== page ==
Football Wife: Coming of Age with the NFL as Mrs. Karl Kassulke
By Jan Thatcher Adams
Franklin Green Publishing
Rating – 7.5/10
Summary – Football Wife is a readable, true story about the rise and fall of a celebrity couple’s marriage. Though the book suffers from many of the problems that plague autobiographies, it is difficult to put down.
Review – Way back in 1962, an over-achieving Drake University freshman, Jan Thatcher, participated in a “Powderpuff” football game. As luck would have it, she caught the eye of Karl Kassulke, a Drake football star who would play in the pros for the Minnesota Vikings. By summer 1963, Thatcher and Kassulke had begun a tumultuous marriage.
The story that unfolds in Football Wife is both the story of the Kassulkes’ marriage and of America during the 1960s and early-1970s. For Adams, there were many triumphs as she became a mother twice, graduated from medical school, and hobnobbed with the beautiful people of the NFL and of Minneapolis-St. Paul. At the same time, her life was deeply troubled as her marriage deteriorated due to drug abuse, infidelity, and other problems.
Though not the typical “tell all,” Football Wife has plenty of juicy material to keep the pages turning. Adams discusses the 1960s jock culture and how it encouraged Karl’s worst side. One scene details how Adams contracted gonorrhea from Karl, after he had engaged in an affair. The gonorrhea eventually left Adams sterile and unable to have sex without severe pain. (Potential readers should know that Adams spares them no details when it comes to her many medical problems).
Lately, the problem of concussions and other injuries among NFL players has received much attention. Adams discusses the many injuries Karl suffered, including a time when he played several games with a broken leg. Though she offers nothing definitive on the impact of Karl’s many concussions, she does recount a time in 1971 when he could not remember a trip to the zoo one day after the visit.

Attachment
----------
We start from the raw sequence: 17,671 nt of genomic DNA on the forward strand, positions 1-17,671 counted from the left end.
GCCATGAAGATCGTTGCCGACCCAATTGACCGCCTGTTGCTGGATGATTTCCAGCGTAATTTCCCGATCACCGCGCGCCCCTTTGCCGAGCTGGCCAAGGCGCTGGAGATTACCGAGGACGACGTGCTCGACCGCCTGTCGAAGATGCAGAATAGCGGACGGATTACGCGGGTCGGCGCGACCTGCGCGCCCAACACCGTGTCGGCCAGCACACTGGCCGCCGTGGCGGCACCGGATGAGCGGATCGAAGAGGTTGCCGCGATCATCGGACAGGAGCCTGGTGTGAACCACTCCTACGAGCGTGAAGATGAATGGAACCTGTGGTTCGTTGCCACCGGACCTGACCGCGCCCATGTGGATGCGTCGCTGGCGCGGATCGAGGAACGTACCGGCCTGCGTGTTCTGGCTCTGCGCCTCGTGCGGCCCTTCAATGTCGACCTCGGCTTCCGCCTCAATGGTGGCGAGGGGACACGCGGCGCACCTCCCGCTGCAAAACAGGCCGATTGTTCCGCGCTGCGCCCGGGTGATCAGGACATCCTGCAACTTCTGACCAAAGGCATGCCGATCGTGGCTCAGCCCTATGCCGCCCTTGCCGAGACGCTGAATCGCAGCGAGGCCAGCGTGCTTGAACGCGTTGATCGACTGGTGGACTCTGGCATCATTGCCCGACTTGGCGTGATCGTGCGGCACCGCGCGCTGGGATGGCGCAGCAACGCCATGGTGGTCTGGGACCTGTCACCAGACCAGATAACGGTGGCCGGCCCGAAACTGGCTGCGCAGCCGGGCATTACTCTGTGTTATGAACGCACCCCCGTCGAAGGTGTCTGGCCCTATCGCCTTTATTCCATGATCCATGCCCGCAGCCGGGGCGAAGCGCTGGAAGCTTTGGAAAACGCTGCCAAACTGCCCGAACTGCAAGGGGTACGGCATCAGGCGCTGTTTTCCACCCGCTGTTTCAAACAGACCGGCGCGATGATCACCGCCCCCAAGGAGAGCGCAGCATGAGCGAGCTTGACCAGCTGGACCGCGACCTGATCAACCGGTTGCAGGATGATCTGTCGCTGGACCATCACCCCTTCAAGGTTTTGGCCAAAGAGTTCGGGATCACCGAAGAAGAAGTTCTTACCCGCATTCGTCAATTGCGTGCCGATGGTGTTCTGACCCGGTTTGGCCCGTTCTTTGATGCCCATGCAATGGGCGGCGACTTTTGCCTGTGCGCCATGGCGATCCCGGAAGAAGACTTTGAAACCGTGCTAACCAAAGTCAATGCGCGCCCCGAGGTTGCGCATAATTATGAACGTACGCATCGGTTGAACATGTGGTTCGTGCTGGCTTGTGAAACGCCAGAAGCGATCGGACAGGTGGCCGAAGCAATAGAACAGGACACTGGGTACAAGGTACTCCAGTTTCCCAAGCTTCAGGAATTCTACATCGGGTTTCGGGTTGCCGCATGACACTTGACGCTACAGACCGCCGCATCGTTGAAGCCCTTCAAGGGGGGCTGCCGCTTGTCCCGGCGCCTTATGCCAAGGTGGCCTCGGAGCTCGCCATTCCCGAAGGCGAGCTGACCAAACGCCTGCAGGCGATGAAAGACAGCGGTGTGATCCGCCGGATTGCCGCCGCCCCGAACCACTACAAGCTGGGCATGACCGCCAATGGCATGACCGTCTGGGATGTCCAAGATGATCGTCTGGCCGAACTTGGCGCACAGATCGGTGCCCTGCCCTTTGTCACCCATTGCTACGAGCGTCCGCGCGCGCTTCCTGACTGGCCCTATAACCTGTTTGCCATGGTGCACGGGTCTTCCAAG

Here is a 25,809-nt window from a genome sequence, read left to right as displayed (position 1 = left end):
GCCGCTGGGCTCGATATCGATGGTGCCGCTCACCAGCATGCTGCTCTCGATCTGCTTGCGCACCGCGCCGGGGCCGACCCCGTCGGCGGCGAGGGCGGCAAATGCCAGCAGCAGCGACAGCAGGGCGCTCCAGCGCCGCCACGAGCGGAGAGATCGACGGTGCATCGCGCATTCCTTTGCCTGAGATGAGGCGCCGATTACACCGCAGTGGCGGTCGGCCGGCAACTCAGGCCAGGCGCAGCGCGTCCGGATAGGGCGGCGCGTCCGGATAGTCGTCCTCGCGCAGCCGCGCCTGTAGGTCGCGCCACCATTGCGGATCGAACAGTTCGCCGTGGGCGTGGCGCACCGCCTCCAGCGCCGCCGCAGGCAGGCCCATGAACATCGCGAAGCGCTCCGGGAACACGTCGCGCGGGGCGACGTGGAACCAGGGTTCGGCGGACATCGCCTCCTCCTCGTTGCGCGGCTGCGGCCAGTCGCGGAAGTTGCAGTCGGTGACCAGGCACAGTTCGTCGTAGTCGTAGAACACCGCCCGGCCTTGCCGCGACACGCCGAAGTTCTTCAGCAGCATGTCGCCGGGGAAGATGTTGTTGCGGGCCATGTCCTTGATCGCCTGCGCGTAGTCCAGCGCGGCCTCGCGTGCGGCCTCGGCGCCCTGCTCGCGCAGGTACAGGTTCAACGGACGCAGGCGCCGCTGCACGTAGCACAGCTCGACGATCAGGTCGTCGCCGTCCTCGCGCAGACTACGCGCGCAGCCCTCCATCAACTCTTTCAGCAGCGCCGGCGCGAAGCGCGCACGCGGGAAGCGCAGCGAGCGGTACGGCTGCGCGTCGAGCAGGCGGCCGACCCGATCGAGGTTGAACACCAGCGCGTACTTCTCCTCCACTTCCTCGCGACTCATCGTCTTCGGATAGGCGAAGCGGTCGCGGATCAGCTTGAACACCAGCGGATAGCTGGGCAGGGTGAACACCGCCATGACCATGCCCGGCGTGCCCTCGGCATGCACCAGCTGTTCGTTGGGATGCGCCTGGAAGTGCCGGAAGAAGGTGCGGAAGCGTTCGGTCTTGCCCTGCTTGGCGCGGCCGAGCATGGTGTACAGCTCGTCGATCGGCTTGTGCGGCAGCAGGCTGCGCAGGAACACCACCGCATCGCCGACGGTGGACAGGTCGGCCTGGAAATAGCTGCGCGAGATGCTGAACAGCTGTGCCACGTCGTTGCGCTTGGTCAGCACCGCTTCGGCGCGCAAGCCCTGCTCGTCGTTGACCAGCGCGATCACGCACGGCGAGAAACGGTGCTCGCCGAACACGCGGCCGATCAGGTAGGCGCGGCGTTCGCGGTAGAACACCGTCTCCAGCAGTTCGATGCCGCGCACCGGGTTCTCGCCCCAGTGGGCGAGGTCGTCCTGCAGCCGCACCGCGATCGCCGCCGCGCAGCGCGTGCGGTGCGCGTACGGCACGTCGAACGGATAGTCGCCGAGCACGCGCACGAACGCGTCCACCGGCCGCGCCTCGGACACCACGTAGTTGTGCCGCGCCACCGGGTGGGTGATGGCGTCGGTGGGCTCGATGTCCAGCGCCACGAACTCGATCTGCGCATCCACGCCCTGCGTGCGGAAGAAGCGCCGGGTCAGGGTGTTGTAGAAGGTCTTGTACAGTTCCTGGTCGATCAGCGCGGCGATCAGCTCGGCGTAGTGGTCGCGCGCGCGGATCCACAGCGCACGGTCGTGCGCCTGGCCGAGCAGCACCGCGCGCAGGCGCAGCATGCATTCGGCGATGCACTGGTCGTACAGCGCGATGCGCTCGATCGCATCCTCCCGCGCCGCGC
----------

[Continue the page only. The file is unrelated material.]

Based on the reviews posted on Amazon.com, Karl’s family’s is extremely unhappy with the book. It is not difficult to see why they are upset. Though Adams is ambivalent about Karl, she is very negative about his family – especially his father, Otto. If I were a member of Karl’s family, I wouldn’t like Football Wife, either. Having said that, I don’t think that it’s a deliberate “hatchet job.” As with all autobiographies, this is one person’s version of the truth.
Better editing could have improved Football Wife. Football fans will be disappointed in the many errors in Adam’s account. Here are a few that I noticed:
1) (Page 85) She writes that, in 1964, Carl Eller was the first of the famed “Purple People Eater” defensive linemen to join the Vikings. In fact, it was Jim Marshall in 1961.
2) (Page 120) Adams states that in “December 1965” the Vikings were embroiled in turmoil that resulted in Coach Norm Van Brocklin’s resignation and quarterback Fran Tarkenton’s trade to the New York Giants. Those events actually occurred a year later (following the 1966 season).
3) (Page 135) The text notes that when Adams’ son was working on his master’s degree at USC, the Trojans’ head football coach was Karl’s old teammate, Joe Kapp. Kapp was the head coach at Berkeley, not USC.
In 1973, Jane and Karl divorced and Karl suffered devastating injuries in a motorcycle accident that ended his NFL career. For these post-1973 events, Adams ties her life story – and those of her sons – together in a few short pages. Though logical – given that the marriage to Karl is the center of the book – the quick finish gives the ending a rushed, unsatisfying quality.
For all of my quibbles, I like this book. This story of “a life less ordinary” holds the reader throughout its 270 pages.